Josh Anderson’s standing in Montreal should attract attention, including that of Pittsburgh

Earlier this week, the Montreal Canadiens and the Vegas Golden Knights struck a deal primarily for the purposes of setting a salary cap. Vegas, long desperate to cash in on their $5.0 million striker Evgeny Dadonov, finally traded him after trying on the Montreal deadline in exchange for hitting the cap on unofficially retired Shea Webber.

The addition of Dadonov means that Canadians now have a bit of an imbalance with their salary structure Friendly Cap Show them there are nearly $44 million in contracts next year for futures contracts. This mark is the fourth highest in the league for the upcoming season. Montreal is last in position for signed defenders, with contracts worth just $15.7 million next season, and is exceptionally weak in a left-back position, with only one proven left-side NHL-caliber defender to date in Joel Edmondson.

This could represent a natural business alignment with the Penguins, as Pittsburgh has a surplus of left-handed defenders for next season, many of whom are very well paid.

RDS.ca (in French) He has the following comment about what Habs General Manager Kent Hughes thinks of running an online translator into English:

Some media outlets have also reported that several teams are trying to persuade Hughes to trade forward Josh Anderson.

Even if he does not plan to trade with Anderson in the near future, Hughes does not hide that he is attentive to the offers of his peers.

For a Penguin team that could definitely use more size and power, Anderson 6’3 and 227 pounds would be at least an interesting target for the track.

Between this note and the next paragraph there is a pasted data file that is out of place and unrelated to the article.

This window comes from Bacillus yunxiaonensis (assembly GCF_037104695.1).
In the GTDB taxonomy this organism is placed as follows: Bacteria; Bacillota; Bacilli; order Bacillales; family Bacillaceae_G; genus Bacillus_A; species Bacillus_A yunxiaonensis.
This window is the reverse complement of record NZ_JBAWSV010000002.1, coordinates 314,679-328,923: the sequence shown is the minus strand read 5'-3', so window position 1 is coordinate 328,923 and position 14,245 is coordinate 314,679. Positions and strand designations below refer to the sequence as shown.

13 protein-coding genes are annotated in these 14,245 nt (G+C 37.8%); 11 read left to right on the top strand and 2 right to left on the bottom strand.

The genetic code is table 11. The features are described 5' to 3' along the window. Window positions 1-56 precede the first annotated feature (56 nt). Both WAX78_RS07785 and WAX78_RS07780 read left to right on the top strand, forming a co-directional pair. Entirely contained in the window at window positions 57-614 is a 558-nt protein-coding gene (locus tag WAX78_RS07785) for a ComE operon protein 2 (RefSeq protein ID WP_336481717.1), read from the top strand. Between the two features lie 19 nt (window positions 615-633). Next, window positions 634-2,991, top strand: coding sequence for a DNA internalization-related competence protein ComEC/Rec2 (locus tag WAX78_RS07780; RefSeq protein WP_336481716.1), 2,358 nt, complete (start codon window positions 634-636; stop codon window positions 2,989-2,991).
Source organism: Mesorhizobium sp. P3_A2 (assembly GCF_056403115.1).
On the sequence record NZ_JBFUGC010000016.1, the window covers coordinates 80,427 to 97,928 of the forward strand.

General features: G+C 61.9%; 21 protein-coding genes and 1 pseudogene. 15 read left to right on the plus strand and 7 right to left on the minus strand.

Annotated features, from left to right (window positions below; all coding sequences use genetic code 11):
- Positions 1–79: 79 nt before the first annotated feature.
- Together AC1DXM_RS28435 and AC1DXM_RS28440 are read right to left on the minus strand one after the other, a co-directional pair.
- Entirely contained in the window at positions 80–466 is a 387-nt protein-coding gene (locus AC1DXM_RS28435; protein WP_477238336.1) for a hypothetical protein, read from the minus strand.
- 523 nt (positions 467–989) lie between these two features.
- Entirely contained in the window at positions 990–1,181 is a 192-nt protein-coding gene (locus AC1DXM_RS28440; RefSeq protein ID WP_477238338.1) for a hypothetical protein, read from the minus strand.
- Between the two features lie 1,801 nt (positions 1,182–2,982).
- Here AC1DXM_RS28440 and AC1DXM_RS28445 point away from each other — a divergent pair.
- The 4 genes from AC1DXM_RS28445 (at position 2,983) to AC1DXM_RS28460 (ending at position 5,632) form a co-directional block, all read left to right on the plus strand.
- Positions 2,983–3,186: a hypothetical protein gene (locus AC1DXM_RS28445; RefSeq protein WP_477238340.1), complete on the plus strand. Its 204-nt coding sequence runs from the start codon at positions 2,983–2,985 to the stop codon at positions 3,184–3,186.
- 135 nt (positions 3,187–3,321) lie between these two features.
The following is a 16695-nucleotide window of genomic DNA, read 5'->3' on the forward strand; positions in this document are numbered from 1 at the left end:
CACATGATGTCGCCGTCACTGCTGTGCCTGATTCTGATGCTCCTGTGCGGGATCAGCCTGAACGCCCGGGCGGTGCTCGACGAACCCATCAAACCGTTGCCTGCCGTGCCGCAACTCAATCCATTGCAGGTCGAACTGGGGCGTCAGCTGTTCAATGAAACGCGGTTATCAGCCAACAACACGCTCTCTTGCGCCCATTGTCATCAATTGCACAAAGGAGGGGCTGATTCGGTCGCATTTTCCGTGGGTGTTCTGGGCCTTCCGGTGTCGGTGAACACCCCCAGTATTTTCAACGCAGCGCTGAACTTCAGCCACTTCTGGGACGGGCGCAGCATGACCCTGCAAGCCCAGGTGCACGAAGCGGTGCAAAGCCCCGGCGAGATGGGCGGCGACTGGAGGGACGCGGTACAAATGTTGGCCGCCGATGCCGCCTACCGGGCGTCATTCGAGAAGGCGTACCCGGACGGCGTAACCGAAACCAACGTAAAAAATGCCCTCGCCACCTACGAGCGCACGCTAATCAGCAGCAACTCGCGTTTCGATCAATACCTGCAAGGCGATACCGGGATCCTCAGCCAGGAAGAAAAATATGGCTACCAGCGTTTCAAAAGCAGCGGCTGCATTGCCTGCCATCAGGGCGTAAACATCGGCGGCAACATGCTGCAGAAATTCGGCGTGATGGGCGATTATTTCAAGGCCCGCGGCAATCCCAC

Hughes appears to be indicating that he would be open to hearing about Anderson’s offers, although he is in no hurry to trade what was a peak-age forward (28) and has a decent contract ($5.5 million cap hit for the next five seasons).

Anderson doesn’t make much as a playmaker, but in this day and age he is one of the few ‘forward’ archetypes in the NHL who could pose a scoring threat in the 20-goal range, with the potential to knock on the door for 30 (his career single-season high is 27 goal and 47 points in 2018-19 when he was with Columbus).

One issue, however, is the kind of value Anderson holds with his size and physique beyond just his goals and Boxcar stats. This makes an attractive commercial target from across the league, RDS also noted. Hughes and Montreal would have no reason to consider a deal centered on Marcus Peterson or Mike Matheson, two mid-range defenders with relatively big and long contracts.

However, a player like Brian Dumoulin could be of interest. While he has only a year left on his deal and could pose a threat to the UFA after next season, Montreal has made a killing in the defensive trade deadline veteran in recent years (Ben Chiaroot this year, David Savard before him). Dumoulin would also fill in a very large gap in the Canadians’ depth chart and could be tagged as a partner with Jeff Petrie to truly give the Montreal a solid, strong-looking loft pair that could also be re-signed by the Habs, especially if they cancel a future salary commitment like Anderson’s long contract.

Whether or not the penguins will be interested in moving from the Dumoulin this summer remains a matter of debate. Perhaps mainly through injuries, he looked to be coming off the season to his high standards in strong play, but the off-season break could be a reset. Moving the team’s most capable defensive man might be a bridge too far, even with the realization that perhaps Dumoulin is the most attractive commercial target from the outside.

Montreal may be looking to get younger or simply keep Anderson completely in the fold, but on the surface, the suitability for rebalancing forward for defensive trade between pens and Habs aligns somewhat.